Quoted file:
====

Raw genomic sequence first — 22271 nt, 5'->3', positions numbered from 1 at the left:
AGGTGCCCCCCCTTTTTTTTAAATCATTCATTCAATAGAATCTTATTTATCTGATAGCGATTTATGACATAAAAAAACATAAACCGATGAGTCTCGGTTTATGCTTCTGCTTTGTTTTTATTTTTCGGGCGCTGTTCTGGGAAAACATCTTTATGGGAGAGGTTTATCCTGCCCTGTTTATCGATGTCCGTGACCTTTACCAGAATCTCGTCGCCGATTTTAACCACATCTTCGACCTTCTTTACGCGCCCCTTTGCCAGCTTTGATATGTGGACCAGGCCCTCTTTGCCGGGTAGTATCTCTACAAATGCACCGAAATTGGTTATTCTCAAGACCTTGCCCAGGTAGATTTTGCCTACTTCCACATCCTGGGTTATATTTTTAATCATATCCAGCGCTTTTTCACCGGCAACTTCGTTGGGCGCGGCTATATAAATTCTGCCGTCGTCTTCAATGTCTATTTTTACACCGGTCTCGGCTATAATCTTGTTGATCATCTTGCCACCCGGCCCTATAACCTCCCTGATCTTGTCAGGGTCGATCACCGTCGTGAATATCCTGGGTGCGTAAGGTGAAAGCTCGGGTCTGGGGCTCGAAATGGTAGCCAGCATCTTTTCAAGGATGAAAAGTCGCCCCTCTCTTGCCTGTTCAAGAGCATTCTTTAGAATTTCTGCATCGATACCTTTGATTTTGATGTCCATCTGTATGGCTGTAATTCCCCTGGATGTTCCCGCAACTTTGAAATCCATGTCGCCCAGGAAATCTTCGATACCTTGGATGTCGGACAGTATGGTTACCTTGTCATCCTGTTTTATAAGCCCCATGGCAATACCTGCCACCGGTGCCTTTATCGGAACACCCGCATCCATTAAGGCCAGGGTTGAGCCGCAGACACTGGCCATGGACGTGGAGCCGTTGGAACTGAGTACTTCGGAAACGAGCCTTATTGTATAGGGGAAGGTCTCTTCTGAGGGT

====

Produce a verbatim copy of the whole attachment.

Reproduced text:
Raw genomic sequence first — 22271 nt, 5'->3', positions numbered from 1 at the left:
AGGTGCCCCCCCTTTTTTTTAAATCATTCATTCAATAGAATCTTATTTATCTGATAGCGATTTATGACATAAAAAAACATAAACCGATGAGTCTCGGTTTATGCTTCTGCTTTGTTTTTATTTTTCGGGCGCTGTTCTGGGAAAACATCTTTATGGGAGAGGTTTATCCTGCCCTGTTTATCGATGTCCGTGACCTTTACCAGAATCTCGTCGCCGATTTTAACCACATCTTCGACCTTCTTTACGCGCCCCTTTGCCAGCTTTGATATGTGGACCAGGCCCTCTTTGCCGGGTAGTATCTCTACAAATGCACCGAAATTGGTTATTCTCAAGACCTTGCCCAGGTAGATTTTGCCTACTTCCACATCCTGGGTTATATTTTTAATCATATCCAGCGCTTTTTCACCGGCAACTTCGTTGGGCGCGGCTATATAAATTCTGCCGTCGTCTTCAATGTCTATTTTTACACCGGTCTCGGCTATAATCTTGTTGATCATCTTGCCACCCGGCCCTATAACCTCCCTGATCTTGTCAGGGTCGATCACCGTCGTGAATATCCTGGGTGCGTAAGGTGAAAGCTCGGGTCTGGGGCTCGAAATGGTAGCCAGCATCTTTTCAAGGATGAAAAGTCGCCCCTCTCTTGCCTGTTCAAGAGCATTCTTTAGAATTTCTGCATCGATACCTTTGATTTTGATGTCCATCTGTATGGCTGTAATTCCCCTGGATGTTCCCGCAACTTTGAAATCCATGTCGCCCAGGAAATCTTCGATACCTTGGATGTCGGACAGTATGGTTACCTTGTCATCCTGTTTTATAAGCCCCATGGCAATACCTGCCACCGGTGCCTTTATCGGAACACCCGCATCCATTAAGGCCAGGGTTGAGCCGCAGACACTGGCCATGGACGTGGAGCCGTTGGAACTGAGTACTTCGGAAACGAGCCTTATTGTATAGGGGAAGGTCTCTTCTGAGGGT